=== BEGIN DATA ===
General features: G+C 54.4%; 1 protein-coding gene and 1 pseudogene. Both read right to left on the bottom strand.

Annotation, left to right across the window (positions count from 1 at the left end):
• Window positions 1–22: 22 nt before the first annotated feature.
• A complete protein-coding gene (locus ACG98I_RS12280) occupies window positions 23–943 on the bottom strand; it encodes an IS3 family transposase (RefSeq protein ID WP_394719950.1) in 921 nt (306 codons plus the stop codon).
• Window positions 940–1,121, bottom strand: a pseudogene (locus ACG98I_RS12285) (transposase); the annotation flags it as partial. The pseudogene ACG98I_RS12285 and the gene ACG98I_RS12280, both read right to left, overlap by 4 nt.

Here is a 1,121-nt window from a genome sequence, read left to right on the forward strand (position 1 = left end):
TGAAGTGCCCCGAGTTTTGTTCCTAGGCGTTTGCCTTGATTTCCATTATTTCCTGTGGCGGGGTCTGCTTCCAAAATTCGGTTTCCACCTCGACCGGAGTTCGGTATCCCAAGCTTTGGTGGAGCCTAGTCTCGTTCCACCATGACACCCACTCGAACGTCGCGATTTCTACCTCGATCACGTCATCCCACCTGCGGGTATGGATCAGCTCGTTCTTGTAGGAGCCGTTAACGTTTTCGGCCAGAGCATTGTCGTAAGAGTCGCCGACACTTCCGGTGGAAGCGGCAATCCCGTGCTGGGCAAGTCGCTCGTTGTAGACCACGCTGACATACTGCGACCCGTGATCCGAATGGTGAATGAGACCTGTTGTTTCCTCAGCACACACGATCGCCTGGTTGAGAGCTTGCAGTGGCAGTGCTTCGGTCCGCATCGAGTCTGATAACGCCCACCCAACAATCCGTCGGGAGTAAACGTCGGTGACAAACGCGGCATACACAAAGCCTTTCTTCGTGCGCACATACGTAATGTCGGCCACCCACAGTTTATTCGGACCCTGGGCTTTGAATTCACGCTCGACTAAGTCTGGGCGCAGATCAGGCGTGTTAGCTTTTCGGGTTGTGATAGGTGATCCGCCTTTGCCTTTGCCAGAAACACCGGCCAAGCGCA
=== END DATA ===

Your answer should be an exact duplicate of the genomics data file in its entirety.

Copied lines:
General features: G+C 54.4%; 1 protein-coding gene and 1 pseudogene. Both read right to left on the bottom strand.

Annotation, left to right across the window (positions count from 1 at the left end):
• Window positions 1–22: 22 nt before the first annotated feature.
• A complete protein-coding gene (locus ACG98I_RS12280) occupies window positions 23–943 on the bottom strand; it encodes an IS3 family transposase (RefSeq protein ID WP_394719950.1) in 921 nt (306 codons plus the stop codon).
• Window positions 940–1,121, bottom strand: a pseudogene (locus ACG98I_RS12285) (transposase); the annotation flags it as partial. The pseudogene ACG98I_RS12285 and the gene ACG98I_RS12280, both read right to left, overlap by 4 nt.

Here is a 1,121-nt window from a genome sequence, read left to right on the forward strand (position 1 = left end):
TGAAGTGCCCCGAGTTTTGTTCCTAGGCGTTTGCCTTGATTTCCATTATTTCCTGTGGCGGGGTCTGCTTCCAAAATTCGGTTTCCACCTCGACCGGAGTTCGGTATCCCAAGCTTTGGTGGAGCCTAGTCTCGTTCCACCATGACACCCACTCGAACGTCGCGATTTCTACCTCGATCACGTCATCCCACCTGCGGGTATGGATCAGCTCGTTCTTGTAGGAGCCGTTAACGTTTTCGGCCAGAGCATTGTCGTAAGAGTCGCCGACACTTCCGGTGGAAGCGGCAATCCCGTGCTGGGCAAGTCGCTCGTTGTAGACCACGCTGACATACTGCGACCCGTGATCCGAATGGTGAATGAGACCTGTTGTTTCCTCAGCACACACGATCGCCTGGTTGAGAGCTTGCAGTGGCAGTGCTTCGGTCCGCATCGAGTCTGATAACGCCCACCCAACAATCCGTCGGGAGTAAACGTCGGTGACAAACGCGGCATACACAAAGCCTTTCTTCGTGCGCACATACGTAATGTCGGCCACCCACAGTTTATTCGGACCCTGGGCTTTGAATTCACGCTCGACTAAGTCTGGGCGCAGATCAGGCGTGTTAGCTTTTCGGGTTGTGATAGGTGATCCGCCTTTGCCTTTGCCAGAAACACCGGCCAAGCGCA